A pilot project in Birmingham that aims to reduce the carbon footprint of two apartment blocks through a combined heat and power system will receive around £1.3 million in government funding.
The allocation is part of the nearly £11.9 million set aside by the Government for programmes to reduce housing-generated carbon emissions to zero.
The Homes and Communities Agency is working with Birmingham City Council to provide heating to two apartment blocks through the residual energy generated by the International Convention Centre.
The two apartment blocks - Cambridge and Crescent Towers on Brindley Drive - will be connected to the existing combined heat and power infrastructure beneath Broad Street.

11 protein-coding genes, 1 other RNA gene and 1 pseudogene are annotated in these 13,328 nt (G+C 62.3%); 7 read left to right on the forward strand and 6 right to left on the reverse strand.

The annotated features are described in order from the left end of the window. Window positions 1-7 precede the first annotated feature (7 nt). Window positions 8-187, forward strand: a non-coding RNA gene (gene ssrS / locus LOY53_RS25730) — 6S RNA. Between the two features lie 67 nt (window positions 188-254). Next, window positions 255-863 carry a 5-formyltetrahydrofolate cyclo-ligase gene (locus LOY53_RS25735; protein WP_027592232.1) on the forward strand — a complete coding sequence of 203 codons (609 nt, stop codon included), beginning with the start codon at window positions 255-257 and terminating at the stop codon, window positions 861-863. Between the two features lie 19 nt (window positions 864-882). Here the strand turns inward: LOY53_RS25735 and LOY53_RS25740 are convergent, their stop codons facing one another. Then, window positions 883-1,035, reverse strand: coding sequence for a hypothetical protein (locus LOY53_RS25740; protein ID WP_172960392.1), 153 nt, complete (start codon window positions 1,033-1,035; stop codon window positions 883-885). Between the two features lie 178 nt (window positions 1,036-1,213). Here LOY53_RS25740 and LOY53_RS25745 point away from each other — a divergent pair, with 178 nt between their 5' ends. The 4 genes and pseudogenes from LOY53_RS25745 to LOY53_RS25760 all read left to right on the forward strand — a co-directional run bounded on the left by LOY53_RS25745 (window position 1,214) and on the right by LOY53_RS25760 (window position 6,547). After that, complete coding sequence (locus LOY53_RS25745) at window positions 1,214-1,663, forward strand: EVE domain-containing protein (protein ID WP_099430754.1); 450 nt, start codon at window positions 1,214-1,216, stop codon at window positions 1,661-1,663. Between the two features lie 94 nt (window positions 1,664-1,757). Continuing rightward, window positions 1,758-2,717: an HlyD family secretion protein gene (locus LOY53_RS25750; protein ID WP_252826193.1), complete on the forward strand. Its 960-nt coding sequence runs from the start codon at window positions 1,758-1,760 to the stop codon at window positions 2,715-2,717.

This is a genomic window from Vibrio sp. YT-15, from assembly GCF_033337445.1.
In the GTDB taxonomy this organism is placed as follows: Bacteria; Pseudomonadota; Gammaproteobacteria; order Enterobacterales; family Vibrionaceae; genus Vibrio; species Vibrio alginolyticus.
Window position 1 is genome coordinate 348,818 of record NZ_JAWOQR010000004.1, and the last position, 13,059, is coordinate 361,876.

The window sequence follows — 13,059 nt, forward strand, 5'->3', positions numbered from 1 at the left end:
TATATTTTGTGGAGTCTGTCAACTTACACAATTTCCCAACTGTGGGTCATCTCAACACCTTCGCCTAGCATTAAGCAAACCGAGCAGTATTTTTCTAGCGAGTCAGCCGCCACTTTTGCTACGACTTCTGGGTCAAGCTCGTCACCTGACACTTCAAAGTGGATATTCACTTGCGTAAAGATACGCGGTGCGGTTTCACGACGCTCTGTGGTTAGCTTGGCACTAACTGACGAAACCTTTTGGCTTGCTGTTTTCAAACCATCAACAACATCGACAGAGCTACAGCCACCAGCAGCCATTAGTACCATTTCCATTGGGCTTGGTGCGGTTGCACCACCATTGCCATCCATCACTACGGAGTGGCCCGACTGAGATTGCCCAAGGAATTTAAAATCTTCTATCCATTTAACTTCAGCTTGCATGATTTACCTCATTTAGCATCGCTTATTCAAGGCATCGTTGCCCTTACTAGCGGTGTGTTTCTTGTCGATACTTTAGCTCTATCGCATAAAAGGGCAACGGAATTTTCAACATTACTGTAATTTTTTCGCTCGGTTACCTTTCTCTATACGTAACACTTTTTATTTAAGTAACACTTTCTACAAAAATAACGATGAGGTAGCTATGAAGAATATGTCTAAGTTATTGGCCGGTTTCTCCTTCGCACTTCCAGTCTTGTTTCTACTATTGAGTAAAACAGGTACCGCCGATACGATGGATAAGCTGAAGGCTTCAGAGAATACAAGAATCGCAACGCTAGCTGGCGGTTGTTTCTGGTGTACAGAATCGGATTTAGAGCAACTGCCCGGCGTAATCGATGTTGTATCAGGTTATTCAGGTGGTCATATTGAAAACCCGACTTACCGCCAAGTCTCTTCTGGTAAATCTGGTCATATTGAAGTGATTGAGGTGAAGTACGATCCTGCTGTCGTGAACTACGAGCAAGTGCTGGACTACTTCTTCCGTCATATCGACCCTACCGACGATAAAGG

This commercial network already supplies energy to several key installations in the area such as the NIA, the ICC, the Repertory Theatre and the Hyatt Hotel.
Paul Spooner, regional director for the HCA, said: “By capitalising on existing technology in this way and extending its reach we will be able to significantly reduce the carbon footprint of the existing buildings, as well as offer lower energy bills for residents.”
A quarter of Britain’s carbon emissions come from homes and the proposed plan will be a step forward for the Government in meeting its low carbon targets.